The process and not the product
You worked really hard on something and it bombed.
- no one likes the dinner you made (including yourself)
- you sewed an outfit and it doesn’t fit
- your sweater has one sleeve that is 5 inches longer than the other one
- no one likes your story
- your friends and family don’t want to hear about your new project
- you got 3 rejections at once
- you step back from your painting and see a huge mistake
Even if no one likes what you have made, or it doesn’t come out the way you wanted it to, that does not mean that you wasted your time. It seems that way. You didn’t get what you wanted, which was a finished product, payment or recognition. True, but that experience of making, even if it was an epic failure, is better than inaction.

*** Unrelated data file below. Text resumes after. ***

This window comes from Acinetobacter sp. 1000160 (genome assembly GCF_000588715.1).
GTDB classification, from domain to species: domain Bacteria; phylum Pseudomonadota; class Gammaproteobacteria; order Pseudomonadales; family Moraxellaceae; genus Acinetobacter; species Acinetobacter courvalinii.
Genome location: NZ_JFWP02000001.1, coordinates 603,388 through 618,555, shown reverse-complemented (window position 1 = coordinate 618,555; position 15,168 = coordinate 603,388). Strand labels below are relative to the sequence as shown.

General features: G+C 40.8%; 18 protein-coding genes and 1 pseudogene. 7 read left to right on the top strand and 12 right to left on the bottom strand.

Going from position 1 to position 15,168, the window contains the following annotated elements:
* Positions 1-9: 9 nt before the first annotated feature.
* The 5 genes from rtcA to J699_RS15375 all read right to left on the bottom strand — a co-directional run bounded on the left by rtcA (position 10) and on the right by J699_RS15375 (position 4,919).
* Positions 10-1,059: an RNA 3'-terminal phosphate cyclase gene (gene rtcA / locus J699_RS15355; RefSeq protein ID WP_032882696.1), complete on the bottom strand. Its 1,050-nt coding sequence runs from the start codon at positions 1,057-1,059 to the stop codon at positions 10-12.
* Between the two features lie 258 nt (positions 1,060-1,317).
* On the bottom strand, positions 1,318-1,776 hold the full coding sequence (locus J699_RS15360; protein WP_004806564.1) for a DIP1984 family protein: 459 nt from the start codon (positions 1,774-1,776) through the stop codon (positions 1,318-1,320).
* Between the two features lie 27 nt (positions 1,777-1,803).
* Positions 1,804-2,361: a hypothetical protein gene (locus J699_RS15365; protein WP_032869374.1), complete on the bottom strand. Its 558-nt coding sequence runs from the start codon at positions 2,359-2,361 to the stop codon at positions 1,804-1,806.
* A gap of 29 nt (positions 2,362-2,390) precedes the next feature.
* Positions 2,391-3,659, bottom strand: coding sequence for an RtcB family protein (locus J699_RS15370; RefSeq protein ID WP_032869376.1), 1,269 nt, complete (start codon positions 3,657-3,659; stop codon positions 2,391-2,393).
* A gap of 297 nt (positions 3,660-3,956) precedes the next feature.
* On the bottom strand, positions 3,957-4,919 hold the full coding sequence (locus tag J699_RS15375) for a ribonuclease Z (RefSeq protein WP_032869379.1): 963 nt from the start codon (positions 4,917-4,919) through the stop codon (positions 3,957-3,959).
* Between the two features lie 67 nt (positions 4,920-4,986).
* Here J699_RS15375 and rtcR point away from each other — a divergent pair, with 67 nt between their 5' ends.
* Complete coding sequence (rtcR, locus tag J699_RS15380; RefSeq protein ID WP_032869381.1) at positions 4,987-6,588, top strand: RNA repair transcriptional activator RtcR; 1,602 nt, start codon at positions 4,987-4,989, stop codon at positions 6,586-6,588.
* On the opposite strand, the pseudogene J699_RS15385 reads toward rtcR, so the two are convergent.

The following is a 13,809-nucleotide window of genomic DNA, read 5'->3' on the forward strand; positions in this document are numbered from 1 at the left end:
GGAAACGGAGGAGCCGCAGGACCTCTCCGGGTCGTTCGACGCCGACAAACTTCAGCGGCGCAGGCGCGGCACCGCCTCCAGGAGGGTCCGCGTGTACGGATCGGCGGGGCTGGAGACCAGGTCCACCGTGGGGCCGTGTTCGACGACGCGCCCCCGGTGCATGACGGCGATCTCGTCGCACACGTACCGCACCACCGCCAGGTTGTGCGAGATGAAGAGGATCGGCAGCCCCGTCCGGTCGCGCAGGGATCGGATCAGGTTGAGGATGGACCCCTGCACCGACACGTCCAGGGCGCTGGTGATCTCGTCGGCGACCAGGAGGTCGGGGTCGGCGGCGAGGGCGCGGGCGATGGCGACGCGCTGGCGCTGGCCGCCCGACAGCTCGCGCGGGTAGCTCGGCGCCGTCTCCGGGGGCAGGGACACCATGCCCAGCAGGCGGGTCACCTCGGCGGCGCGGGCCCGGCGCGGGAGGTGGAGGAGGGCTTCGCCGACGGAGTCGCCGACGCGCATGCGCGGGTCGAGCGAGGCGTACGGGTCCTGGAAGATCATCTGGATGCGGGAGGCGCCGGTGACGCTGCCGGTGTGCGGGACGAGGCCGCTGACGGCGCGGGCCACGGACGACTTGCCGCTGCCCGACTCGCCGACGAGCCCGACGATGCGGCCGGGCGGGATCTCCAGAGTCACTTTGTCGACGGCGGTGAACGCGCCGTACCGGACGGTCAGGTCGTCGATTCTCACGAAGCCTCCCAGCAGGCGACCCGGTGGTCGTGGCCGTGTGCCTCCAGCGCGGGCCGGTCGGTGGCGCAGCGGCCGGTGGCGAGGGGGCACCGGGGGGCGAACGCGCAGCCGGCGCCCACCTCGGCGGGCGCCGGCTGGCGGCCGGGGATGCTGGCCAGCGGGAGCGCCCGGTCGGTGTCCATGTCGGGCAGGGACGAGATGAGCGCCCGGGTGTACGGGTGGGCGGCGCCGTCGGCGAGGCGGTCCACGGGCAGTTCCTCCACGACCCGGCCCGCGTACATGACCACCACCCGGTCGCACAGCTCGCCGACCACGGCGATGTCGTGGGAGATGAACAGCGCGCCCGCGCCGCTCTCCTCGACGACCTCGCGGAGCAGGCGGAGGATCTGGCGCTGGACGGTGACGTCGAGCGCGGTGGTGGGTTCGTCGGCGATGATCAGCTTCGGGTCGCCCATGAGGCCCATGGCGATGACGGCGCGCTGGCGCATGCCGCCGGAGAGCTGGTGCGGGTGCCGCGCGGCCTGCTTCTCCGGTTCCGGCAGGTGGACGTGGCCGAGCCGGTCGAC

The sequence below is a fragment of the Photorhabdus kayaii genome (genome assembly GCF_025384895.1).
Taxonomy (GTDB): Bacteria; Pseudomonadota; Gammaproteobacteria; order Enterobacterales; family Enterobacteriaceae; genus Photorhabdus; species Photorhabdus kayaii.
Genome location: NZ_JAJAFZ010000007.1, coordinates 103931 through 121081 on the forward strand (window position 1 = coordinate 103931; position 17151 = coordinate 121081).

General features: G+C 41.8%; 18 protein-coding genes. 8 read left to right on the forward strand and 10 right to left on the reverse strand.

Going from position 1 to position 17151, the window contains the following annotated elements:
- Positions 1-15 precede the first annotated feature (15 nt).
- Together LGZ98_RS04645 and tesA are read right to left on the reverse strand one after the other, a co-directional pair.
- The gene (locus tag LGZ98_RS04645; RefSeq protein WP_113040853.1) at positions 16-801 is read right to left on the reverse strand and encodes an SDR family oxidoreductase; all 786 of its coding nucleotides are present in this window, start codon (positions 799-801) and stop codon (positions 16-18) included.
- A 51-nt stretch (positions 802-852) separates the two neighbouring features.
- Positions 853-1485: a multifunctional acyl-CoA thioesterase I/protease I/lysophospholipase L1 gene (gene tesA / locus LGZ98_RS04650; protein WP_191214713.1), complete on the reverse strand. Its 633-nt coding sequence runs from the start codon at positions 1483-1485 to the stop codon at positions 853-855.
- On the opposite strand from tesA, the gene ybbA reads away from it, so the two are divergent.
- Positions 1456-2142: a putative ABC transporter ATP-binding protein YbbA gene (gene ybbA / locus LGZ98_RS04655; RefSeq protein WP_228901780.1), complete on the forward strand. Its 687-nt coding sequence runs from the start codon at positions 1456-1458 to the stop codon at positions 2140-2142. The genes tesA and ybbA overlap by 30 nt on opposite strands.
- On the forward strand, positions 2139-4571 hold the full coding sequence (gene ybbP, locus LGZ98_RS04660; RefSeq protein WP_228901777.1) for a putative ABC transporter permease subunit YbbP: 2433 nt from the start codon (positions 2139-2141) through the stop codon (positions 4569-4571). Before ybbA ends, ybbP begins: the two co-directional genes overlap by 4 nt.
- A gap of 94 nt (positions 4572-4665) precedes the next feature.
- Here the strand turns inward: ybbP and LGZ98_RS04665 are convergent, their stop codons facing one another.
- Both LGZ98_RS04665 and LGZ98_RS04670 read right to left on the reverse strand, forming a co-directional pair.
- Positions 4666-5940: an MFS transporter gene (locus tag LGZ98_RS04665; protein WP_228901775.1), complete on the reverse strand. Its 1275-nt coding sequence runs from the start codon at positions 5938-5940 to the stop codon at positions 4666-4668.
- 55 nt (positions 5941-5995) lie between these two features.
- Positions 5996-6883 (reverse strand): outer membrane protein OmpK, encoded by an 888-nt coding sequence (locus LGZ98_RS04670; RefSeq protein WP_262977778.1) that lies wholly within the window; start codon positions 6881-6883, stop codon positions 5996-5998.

Creation of a disaster is better than passive, sleep-walking nothingness. Fear of rejection and embarrassment can block you from trying, and if you let it, will smother your spirit until you are not even sure who you are anymore.
There is a reason the movie Frozen resonates so much. Let your creative powers out. Sure, you could accidentally lock an entire valley into eternal winter, but the alternative of shoving down ability doesn’t work so well.
I have a poster in my office, of Thomas Edison. I look at it every time I feel discouraged, reminding me that it is only by making mistakes that we learn what doesn’t work.